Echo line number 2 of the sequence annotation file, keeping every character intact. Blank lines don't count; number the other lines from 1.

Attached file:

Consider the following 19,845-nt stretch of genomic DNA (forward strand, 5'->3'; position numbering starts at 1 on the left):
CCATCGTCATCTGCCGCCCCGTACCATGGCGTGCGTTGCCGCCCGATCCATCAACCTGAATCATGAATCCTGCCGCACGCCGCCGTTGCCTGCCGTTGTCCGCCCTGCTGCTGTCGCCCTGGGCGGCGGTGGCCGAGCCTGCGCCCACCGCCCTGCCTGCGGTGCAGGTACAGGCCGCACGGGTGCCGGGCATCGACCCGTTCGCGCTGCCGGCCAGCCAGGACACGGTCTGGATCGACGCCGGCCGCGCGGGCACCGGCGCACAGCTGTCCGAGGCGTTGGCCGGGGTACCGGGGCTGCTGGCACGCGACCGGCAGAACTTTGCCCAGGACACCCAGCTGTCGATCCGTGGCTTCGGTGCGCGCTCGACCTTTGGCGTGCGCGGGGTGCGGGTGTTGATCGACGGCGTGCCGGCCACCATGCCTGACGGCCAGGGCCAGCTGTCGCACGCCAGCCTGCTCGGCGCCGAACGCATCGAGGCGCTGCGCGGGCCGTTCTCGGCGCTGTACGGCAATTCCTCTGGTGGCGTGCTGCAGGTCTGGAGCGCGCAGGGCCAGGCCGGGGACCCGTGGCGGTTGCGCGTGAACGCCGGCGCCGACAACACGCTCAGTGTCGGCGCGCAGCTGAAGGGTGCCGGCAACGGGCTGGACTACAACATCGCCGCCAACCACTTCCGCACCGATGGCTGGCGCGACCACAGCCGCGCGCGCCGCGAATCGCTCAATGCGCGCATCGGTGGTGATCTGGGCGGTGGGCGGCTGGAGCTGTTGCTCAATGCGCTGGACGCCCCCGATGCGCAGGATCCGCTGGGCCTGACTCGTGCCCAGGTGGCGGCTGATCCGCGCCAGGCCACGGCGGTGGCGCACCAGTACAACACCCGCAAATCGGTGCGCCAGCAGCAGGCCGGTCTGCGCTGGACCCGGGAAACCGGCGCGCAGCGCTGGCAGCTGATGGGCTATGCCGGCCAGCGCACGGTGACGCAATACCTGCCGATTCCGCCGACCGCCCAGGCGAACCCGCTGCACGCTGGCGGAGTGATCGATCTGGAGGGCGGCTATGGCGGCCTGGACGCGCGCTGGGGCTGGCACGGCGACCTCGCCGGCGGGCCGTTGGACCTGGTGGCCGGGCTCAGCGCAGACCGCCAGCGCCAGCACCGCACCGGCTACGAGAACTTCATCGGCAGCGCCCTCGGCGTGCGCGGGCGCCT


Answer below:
CCATCGTCATCTGCCGCCCCGTACCATGGCGTGCGTTGCCGCCCGATCCATCAACCTGAATCATGAATCCTGCCGCACGCCGCCGTTGCCTGCCGTTGTCCGCCCTGCTGCTGTCGCCCTGGGCGGCGGTGGCCGAGCCTGCGCCCACCGCCCTGCCTGCGGTGCAGGTACAGGCCGCACGGGTGCCGGGCATCGACCCGTTCGCGCTGCCGGCCAGCCAGGACACGGTCTGGATCGACGCCGGCCGCGCGGGCACCGGCGCACAGCTGTCCGAGGCGTTGGCCGGGGTACCGGGGCTGCTGGCACGCGACCGGCAGAACTTTGCCCAGGACACCCAGCTGTCGATCCGTGGCTTCGGTGCGCGCTCGACCTTTGGCGTGCGCGGGGTGCGGGTGTTGATCGACGGCGTGCCGGCCACCATGCCTGACGGCCAGGGCCAGCTGTCGCACGCCAGCCTGCTCGGCGCCGAACGCATCGAGGCGCTGCGCGGGCCGTTCTCGGCGCTGTACGGCAATTCCTCTGGTGGCGTGCTGCAGGTCTGGAGCGCGCAGGGCCAGGCCGGGGACCCGTGGCGGTTGCGCGTGAACGCCGGCGCCGACAACACGCTCAGTGTCGGCGCGCAGCTGAAGGGTGCCGGCAACGGGCTGGACTACAACATCGCCGCCAACCACTTCCGCACCGATGGCTGGCGCGACCACAGCCGCGCGCGCCGCGAATCGCTCAATGCGCGCATCGGTGGTGATCTGGGCGGTGGGCGGCTGGAGCTGTTGCTCAATGCGCTGGACGCCCCCGATGCGCAGGATCCGCTGGGCCTGACTCGTGCCCAGGTGGCGGCTGATCCGCGCCAGGCCACGGCGGTGGCGCACCAGTACAACACCCGCAAATCGGTGCGCCAGCAGCAGGCCGGTCTGCGCTGGACCCGGGAAACCGGCGCGCAGCGCTGGCAGCTGATGGGCTATGCCGGCCAGCGCACGGTGACGCAATACCTGCCGATTCCGCCGACCGCCCAGGCGAACCCGCTGCACGCTGGCGGAGTGATCGATCTGGAGGGCGGCTATGGCGGCCTGGACGCGCGCTGGGGCTGGCACGGCGACCTCGCCGGCGGGCCGTTGGACCTGGTGGCCGGGCTCAGCGCAGACCGCCAGCGCCAGCACCGCACCGGCTACGAGAACTTCATCGGCAGCGCCCTCGGCGTGCGCGGGCGCCT